Will I be pretty, will I be rich?

The program for the destruction of severely handicapped and mentally ill Germans, […] set up two years before the Final Solution: Here, the patients, selected within the framework of a legal process, were welcomed in a building by professional nurses, who registered them and undressed them; doctors examined them and led them into a sealed room; a worker administered the gas’ others cleaned up; a policeman wrote up the death certificate.

Questioned after the war, each one of those people said: What, me, guilty? The nurse didn’t kill anyone, she only undressed and calmed the patients, ordinary tasks in her profession. The doctor didn’t kill anyone, either, he merely confirmed a diagnosis according to criteria established by higher authorities. The worker who opened the gas spigot, the man closest to the actual act of murder in both time and space, was fulfilling a technical function under the supervision of his superiors and doctors.

The workers who cleaned out the room were performing a necessary sanitary job — and a highly repugnant one at that. The policeman was following his procedure, which is to record each death and certify that it has taken place without any violation of the laws in force. So who is guilty?

[…] Once again, let us be clear: I am not trying to say I am not guilty of this or that. I am guilty, you’re not, fine. But you should be able to admit to yourselves that you might also have done what I did. With less zeal, perhaps, but perhaps also with less despair.

That’s from Jonathan Littell’s ‘The Kindly Ones‘.

Reading the novel’s first few pages (all of the above appears before, like, page 10. This book is Not. Fucking. Around.), I keep wondering if the post-WWII generation is the first in history to live with this understanding, that they might have acted monstrously if they were born in different circumstances.

I don’t know how previous generations and civilizations looked upon their history, but I doubt it was with as much guilt and apology as we do. From colonialism to slavery to segregation to 1980s shoulderpads, everything I’ve learned about history combines to form a sort of collective cringe.

I wonder if this began with the struggle to teach Nazism to the people who had survived it, fought against it, participated in it. When I learned about Hitler’s Germany, it was always with an acknowledgement that it could have been me on either end of the rifle or the gas chamber. I was asked to empathize not only with the victims, but with the perpetrators, in a way I wasn’t with other historical episodes.

Maybe it’s because the history is so proximate. Maybe it’s because the people committing the crimes, and dying of them, look like our friends, dress like our grandparents, write and talk like our movies. Maybe it’s because a whole society was at fault. Maybe you learn about the moral capsize of an entire civilization, and you just naturally put yourself inside it.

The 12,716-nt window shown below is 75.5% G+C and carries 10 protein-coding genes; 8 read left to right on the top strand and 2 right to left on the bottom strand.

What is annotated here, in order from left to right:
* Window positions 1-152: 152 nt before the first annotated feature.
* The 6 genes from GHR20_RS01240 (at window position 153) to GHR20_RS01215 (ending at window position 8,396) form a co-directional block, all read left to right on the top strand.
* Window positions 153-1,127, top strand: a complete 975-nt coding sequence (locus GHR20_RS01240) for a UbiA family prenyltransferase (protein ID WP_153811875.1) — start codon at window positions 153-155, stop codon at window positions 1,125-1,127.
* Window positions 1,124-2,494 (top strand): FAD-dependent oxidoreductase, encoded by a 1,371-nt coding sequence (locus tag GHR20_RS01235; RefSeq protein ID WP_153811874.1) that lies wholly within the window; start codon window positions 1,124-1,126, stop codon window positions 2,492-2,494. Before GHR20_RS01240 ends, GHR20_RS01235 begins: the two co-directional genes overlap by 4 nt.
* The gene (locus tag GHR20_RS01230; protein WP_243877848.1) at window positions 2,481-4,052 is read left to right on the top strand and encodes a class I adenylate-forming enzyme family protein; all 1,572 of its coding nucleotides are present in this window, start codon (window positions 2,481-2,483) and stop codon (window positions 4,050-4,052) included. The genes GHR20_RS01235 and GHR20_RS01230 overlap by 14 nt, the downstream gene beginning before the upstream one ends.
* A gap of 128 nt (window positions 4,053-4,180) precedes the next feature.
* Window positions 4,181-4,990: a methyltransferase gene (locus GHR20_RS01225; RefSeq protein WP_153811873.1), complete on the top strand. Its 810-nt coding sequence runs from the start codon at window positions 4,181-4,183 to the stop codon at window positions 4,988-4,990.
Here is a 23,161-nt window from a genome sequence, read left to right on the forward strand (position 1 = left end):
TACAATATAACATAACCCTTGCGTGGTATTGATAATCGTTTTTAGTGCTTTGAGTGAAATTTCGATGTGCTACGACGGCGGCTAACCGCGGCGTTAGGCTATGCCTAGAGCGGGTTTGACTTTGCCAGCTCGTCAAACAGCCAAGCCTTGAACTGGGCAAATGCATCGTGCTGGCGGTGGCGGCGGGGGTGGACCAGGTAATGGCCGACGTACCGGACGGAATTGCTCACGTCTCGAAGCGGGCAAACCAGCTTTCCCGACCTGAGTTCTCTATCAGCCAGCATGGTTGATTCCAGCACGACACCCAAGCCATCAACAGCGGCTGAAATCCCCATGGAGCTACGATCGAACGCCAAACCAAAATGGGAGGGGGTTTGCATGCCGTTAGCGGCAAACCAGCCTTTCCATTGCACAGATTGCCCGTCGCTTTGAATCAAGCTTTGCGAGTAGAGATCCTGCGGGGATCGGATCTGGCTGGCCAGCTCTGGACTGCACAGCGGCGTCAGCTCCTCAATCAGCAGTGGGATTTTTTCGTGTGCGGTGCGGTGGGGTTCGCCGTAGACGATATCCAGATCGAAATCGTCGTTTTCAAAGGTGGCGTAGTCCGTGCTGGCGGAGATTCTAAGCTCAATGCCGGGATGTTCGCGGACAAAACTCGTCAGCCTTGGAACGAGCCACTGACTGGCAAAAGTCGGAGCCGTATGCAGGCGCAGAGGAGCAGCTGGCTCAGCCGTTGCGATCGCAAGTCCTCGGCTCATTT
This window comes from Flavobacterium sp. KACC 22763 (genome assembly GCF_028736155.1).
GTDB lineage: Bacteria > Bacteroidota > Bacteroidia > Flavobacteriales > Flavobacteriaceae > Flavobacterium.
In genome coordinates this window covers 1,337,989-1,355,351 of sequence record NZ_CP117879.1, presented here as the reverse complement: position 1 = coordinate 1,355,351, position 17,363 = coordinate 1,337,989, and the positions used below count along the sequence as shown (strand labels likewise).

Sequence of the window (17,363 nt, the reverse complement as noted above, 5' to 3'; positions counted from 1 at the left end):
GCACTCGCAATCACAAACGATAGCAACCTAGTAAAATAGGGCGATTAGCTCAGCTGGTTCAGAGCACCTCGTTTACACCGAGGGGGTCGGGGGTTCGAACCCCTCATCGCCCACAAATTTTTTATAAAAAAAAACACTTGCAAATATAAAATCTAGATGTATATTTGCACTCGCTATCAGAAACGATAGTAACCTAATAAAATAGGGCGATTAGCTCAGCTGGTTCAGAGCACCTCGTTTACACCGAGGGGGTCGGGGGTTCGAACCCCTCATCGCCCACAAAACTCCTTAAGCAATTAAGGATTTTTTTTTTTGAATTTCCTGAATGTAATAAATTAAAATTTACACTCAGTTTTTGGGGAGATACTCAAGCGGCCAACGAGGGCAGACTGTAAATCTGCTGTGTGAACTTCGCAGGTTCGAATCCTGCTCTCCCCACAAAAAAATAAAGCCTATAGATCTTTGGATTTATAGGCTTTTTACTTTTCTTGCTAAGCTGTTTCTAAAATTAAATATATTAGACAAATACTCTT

I have no idea if this is genuinely new to the time or place in which I grew up. I don’t know if French schoolchildren in the early 1900s were asked to imagine themselves committing atrocities during the Napoleonic wars. I don’t know if Spanish kids were told that it might have been them branding apostates during the Inquisition.

But I’m glad to be reading Littell, I’m glad we look at our histories this way. Honesty beats triumphalism, I hope. I wonder how it changes the way we think. I don’t know if it makes us guilty, but I certainly hope it makes us careful.


Filed under Berlin, Books, Germany, Serious

5 responses to “Will I be pretty, will I be rich?

  1. Great post – the question you’re raising is really interesting, and the book sounds fascinating. When I can clear the decks for a 900-pager I will certainly read it.

  2. I love reading your blogs. You make me think and reflect on my own life. This is a powerful post.

  3. Heiki-Lara Nyce

    My sister introduced my to your blog, and I love it. (Incidentally, I lived in the Bryant neighborhood in Seattle for 6 years, miss it terribly, and am now living in surburban east coast Pennsylvania- loved “An Open Letter to the Girl….”) I now am trying to catch up on all past blog postings. Thanks for all the hilarious, thought-provoking posts.

  4. Actually I don’t ever recall being challenged in history classes growing up to consider how I would act were I in the perpetrator’s shoes during Nazi Germany or any other recent historical event. I consider myself a moral, compassionate person, but do wonder how I would’ve acted in similar situations… Sure hope my kids will have the benefit of this sort of reflection in their own social studies classes; a very valuable exercise indeed.

  5. eva

    We were asked to consider those questions in high school, but way too late I think, and not about Danish history. Conveniently it was about Stanley Milgram Obedience Experiment etc., so safely distanced from our own national transgressions. It’s my impression that the German self-examination is pretty unique in its ruthlessness and different from a more pervasive liberal/white-man’s burden/guilt that you might find in your average college campus across America and Europe. It seems a more personal inquiry somehow, and it’s impressive and terrifying in equal measure.